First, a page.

The Book of Psalms

The Shepherd’s Psalm, Day 4

Theme

Theme: The Shepherd’s Safety and Provision
In this week’s lessons we see how Jesus, as our shepherd, gives us everything we need in this world as well as in the world to come.
Scripture: Psalm 23:1-6
4. I shall not lack safety. This is because “even though I walk through the valley of the shadow of death, I will fear no evil, for you are with me; your rod and your staff, they comfort me” (v. 4).
This verse is often used to comfort those who are dying, and it is not wrongly used in this way. God is certainly a source of comfort in a person’s dying moments. However, this verse primarily speaks of the shepherd’s ability to protect his sheep in moments of danger. The picture, as Keller points out, is of the passage from the lowlands, where sheep spend the winter, through the valleys and then to the high pastures where they go in summer. The valleys are places of rich pasture and much water, but they are also places of danger. Wild animals lurk in the broken canyon walls. Sudden storms may sweep along the valley floors. There may be floods. Since the sun does not shine into the valley very well, there really are shadows which at any moment may become shadows of death.
It is important to note that “the valley of the shadow of death” is as much God’s right path for us as the “green pastures” which lie beside “quiet waters.” The Christian life is not always tranquil nor, as we say, a mountain top experience. God gives us valleys also, and it is these valleys with their trials and dangers that build character.
Yet the valley has its own unique problem. The problem is fear. What is the answer to it? Clearly, the answer is the shepherd’s close presence, for he is the only one who can protect the sheep or calm their anxieties. Many commentators on Psalm 23 have noticed that the second person pronoun “you” replaces the third person pronoun “he” at this point. Earlier we read, “He makes me lie down… he leads me beside quiet waters… he guides me.” But now, “I will fear no evil, for you are with me; your rod and your staff, they comfort me.” We are never so conscious of the presence of God as when we pass through life’s valleys.
5. I shall not lack provision. The twenty-third psalm also mentions the shepherd’s provision for the physical needs of the flock, saying, “You prepare a table before me in the presence of my enemies. You anoint my head with oil; my cup overflows” (v. 5).
Some commentators think this represents a change in the psalm’s basic image, passing now from that of a shepherd guiding his sheep to that of a householder welcoming a guest to his table.7 This may be, particularly since the poem ends with the psalmist dwelling “in the house of the LORD forever.” But on the other hand, Keller may be right when he sees this as the shepherd’s preparation of the high table lands or mesas where the sheep graze in summer. A good shepherd will prepare these before the sheep arrive, removing physical hazards, destroying poisonous plants and driving predators away. Keller also has a chapter in which he describes how ancient shepherds used a mixture of olive oil, sulphur and spices to protect their sheep from insects and promote healing from infectious skin diseases.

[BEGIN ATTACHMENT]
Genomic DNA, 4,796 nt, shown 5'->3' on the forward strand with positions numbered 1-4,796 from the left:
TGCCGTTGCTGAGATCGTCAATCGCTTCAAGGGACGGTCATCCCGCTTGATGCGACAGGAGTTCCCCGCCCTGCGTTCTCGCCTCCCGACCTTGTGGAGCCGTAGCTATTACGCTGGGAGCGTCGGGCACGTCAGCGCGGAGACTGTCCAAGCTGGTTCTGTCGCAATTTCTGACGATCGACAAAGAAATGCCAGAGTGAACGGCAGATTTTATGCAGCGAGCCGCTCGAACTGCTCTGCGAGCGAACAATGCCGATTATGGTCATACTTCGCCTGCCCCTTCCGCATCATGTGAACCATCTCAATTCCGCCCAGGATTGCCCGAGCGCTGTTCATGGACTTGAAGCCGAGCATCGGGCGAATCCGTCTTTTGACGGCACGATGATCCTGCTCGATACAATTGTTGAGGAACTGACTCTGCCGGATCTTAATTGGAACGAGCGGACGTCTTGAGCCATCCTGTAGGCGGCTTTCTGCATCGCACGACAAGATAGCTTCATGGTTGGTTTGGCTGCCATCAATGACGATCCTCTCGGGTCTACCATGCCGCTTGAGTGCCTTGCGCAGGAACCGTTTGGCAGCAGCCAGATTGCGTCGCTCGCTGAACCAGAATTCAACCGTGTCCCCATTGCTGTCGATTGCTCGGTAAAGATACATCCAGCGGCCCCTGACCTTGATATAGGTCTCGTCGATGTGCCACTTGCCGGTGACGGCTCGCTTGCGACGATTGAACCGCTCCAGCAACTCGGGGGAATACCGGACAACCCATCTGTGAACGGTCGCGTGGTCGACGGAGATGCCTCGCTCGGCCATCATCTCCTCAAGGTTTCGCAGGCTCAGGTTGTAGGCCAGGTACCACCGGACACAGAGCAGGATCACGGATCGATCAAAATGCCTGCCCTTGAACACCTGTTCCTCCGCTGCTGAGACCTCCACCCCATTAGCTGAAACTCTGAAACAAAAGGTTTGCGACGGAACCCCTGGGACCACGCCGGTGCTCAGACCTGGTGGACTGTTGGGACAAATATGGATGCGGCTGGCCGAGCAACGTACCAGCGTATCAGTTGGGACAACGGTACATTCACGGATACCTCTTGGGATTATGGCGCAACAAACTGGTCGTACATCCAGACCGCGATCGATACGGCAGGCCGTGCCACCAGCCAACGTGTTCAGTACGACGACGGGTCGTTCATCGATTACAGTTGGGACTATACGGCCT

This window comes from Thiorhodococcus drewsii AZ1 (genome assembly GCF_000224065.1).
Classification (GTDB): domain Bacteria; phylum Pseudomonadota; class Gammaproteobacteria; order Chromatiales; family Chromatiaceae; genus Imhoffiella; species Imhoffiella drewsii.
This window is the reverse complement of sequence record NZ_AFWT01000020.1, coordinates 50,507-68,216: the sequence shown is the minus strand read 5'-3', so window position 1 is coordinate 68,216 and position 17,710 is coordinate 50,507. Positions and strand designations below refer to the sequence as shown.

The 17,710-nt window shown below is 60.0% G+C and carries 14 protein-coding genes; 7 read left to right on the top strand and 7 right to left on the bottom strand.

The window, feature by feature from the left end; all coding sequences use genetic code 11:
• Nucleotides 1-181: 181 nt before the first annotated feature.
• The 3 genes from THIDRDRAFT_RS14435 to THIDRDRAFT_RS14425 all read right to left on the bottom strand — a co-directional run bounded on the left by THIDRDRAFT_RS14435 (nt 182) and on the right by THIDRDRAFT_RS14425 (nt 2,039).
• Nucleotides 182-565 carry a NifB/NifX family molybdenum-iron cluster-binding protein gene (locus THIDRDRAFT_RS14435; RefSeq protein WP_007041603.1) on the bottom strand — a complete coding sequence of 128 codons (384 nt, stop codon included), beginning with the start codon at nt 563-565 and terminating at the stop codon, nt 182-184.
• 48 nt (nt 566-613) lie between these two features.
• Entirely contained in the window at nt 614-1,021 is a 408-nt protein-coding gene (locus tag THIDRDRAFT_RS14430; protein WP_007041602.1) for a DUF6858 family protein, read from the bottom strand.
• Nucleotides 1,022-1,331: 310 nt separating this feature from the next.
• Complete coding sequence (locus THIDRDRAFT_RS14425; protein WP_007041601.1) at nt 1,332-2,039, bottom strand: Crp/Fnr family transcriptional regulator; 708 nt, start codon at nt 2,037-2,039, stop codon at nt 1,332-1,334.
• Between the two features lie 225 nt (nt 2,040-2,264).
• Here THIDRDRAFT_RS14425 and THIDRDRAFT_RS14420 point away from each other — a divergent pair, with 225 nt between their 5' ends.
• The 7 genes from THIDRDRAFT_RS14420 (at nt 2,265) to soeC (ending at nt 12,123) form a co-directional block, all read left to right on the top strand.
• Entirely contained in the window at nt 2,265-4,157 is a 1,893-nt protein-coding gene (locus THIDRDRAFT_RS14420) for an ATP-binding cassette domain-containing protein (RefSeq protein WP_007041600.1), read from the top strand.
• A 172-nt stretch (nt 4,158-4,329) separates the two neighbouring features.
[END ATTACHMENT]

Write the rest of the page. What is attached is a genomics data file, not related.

In biblical imagery oil and wine also speak of joy and prosperity, since olives and grapes take time to grow and oil and wine require time to prepare. In periods of domestic turmoil or war these tasks were not performed.
Moreover, oil and wine were highly valued in the dry barren lands of the Near East. In Palestine, where the sun shines fiercely most of the year and the temperatures continually soar up into the hundreds, the skin becomes cracked and broken and throats become parched. Oil soothes the skin, particularly the face. Wine clears the throat. When a guest arrived at the home of a friend, hospitality demanded the provision of oil and wine so the ravages of travel might be overcome. David spoke of this somewhat differently when he prayed, “O LORD, … let your face shine on your servant” (Ps. 34:14, 16). A shining face was the face of a friend. In another passage David thanks God for “wine that gladdens the heart of man” and oil that “makes his face shine” (Ps. 104:15).
If we will allow God to lead us where he will, we will find that a table has been prepared for us, our heads have been anointed with the purest oil and our cups have been filled to overflowing with the wine of true joy.
Study Questions:

What is a more accurate explanation for the “valley of the shadow of death”?
Explain the imagery of verse 5 in the context of the shepherd and his sheep. What else does oil and wine represent in their broader biblical use?

Reflection: What valley has the Lord taken you through, and how did it refine your Christian character? And if you are in a valley now, what does the Lord want to accomplish in your life through it?
Key Point: It is important to note that “the valley of the shadow of death” is as much God’s right path for us as the “green pastures” which lie beside “quiet waters.” The Christian life is not always tranquil nor, as we say, a mountain top experience. God gives us valleys also, and it is these valleys with their trials and dangers that build character.
7See John Stott, Favorite Psalms, Selected and Expounded (Chicago: Moody, 1988), p. 32.

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